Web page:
Russian Foreign Minister Sergei Lavrov met with Greek Prime Minister Antonis Samaras on Oct. 30 at the start of a two-day visit to talk about the country’s lagging privatization program and Russian interests in state enterprises, a few months after Gazprom pulled out at the last-minute from bidding on Greece’s state gas company.
Lavrov also was to meet with President Karolos Papoulias and Foreign Minister Evangelos Venizelos as a courtesy to Greece, in preparation to take over the rotating presidency of the European Union in January; this is amid criticism that it shouldn’t have the honor because of its faltering economy, social unrest and influence of the neo-Nazi Golden Dawn party that the government is trying to put out of business.
Greece has backed an energy project, known as the Trans-Adriatic Pipeline, which will transport natural gas from Azerbaijan over its territory and neighboring Albania to Italy, in competition with current Russian-dominated networks. It’s one of the few bright spots for the country which is in the sixth year of a deep recession and far behind meeting fiscal targets set by international lenders despite $325 billion in two bailouts.
Samaras has been trying to lure interest from international investors to buy former state-run companies and utilities. Russian companies have reportedly expressed interest in Greek plans to privatize its railways. The Russian minister was accompanied by the head of state-run monopoly Russian Railways Vladimir Yakunin.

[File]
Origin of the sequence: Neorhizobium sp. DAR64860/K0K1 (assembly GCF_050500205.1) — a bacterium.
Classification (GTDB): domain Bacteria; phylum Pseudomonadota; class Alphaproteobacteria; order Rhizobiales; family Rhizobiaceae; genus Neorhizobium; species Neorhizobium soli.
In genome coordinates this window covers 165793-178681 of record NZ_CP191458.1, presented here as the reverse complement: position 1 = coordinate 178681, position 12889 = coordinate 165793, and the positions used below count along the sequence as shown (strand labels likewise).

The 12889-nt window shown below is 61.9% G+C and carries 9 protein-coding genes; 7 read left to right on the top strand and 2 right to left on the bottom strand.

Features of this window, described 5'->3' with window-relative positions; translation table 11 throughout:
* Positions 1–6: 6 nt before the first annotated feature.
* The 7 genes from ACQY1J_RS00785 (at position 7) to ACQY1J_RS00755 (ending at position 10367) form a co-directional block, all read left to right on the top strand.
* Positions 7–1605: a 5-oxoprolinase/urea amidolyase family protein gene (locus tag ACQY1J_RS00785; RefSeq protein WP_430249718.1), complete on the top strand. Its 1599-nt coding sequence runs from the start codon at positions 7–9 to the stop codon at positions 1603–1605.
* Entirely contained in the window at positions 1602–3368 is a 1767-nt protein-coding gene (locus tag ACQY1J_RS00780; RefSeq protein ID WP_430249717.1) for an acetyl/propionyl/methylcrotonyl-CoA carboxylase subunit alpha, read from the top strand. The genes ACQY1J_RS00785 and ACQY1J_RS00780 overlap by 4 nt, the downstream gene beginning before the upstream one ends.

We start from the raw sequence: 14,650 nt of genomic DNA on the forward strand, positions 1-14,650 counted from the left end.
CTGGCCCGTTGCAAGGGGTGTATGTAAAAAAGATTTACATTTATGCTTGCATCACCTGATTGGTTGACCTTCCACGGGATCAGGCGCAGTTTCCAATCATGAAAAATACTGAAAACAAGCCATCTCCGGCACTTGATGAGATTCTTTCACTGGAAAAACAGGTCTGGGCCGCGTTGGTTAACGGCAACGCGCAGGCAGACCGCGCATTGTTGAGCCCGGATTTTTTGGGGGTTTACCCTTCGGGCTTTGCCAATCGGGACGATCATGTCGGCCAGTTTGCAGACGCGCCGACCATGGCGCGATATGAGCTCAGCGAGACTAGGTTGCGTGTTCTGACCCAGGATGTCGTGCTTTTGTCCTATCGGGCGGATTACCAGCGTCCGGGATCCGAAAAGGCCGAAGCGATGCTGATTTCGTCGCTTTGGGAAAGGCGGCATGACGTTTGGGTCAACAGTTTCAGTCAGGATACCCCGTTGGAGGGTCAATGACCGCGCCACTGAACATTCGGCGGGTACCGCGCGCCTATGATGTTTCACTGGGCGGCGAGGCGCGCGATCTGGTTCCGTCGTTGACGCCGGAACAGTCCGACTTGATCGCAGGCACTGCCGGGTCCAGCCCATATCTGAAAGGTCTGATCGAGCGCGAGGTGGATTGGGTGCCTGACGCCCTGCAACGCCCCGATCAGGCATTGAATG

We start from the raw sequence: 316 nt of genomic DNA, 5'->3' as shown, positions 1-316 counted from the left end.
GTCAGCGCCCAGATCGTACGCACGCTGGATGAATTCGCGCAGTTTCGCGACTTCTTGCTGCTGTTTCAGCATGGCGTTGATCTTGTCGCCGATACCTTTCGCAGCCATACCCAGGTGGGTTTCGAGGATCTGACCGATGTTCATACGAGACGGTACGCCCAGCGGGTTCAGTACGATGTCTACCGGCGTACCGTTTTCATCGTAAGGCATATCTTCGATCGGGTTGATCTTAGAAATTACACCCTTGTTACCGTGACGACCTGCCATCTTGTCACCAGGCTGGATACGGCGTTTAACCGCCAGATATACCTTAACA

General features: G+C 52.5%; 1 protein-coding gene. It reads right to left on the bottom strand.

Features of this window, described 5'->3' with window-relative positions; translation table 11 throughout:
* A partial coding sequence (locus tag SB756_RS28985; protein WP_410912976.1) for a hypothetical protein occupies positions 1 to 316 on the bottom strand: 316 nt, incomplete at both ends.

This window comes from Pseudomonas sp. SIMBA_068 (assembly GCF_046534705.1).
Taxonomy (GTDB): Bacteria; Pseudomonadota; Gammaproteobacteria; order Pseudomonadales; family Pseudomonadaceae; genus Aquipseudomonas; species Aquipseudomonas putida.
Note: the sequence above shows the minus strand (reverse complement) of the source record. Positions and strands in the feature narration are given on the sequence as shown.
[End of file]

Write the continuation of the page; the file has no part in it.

“We sympathize with the efforts of your government to overcome some difficulties in the economy,” Lavrov told Samaras, according to a transcript of the conversation released by Samaras’ office. “We take note of the progress and would be supporting your efforts in whatever way we can,” including promoting trade and economic cooperation.
Lavrov also said Russian tourists were traveling to Greece in ever-increasing numbers, with the figure expected to reach 1 million visitors this year. Tourism is a major industry in Greece, and the country has welcomed a boom in the number of foreign visitors over this year’s summer season.
Lavrov also was to attend a conference on Greece’s first governor, Ioannis Kapodistrias and modern Greek-Russian ties. The conference is being held to mark 185 years of diplomatic relations between the two countries.
“The purpose of the visit is to continue our political dialogue with the Greek authorities on a broad range of bilateral and international issues,” the Russian Foreign Ministry said in a statement last week.
According to Moscow, Greece’s upcoming EU presidency in the first half of 2014; the situation in Syria and Egypt; Iran’s nuclear program, and the state of affairs in the Balkan region will be on the agenda for talks in Athens.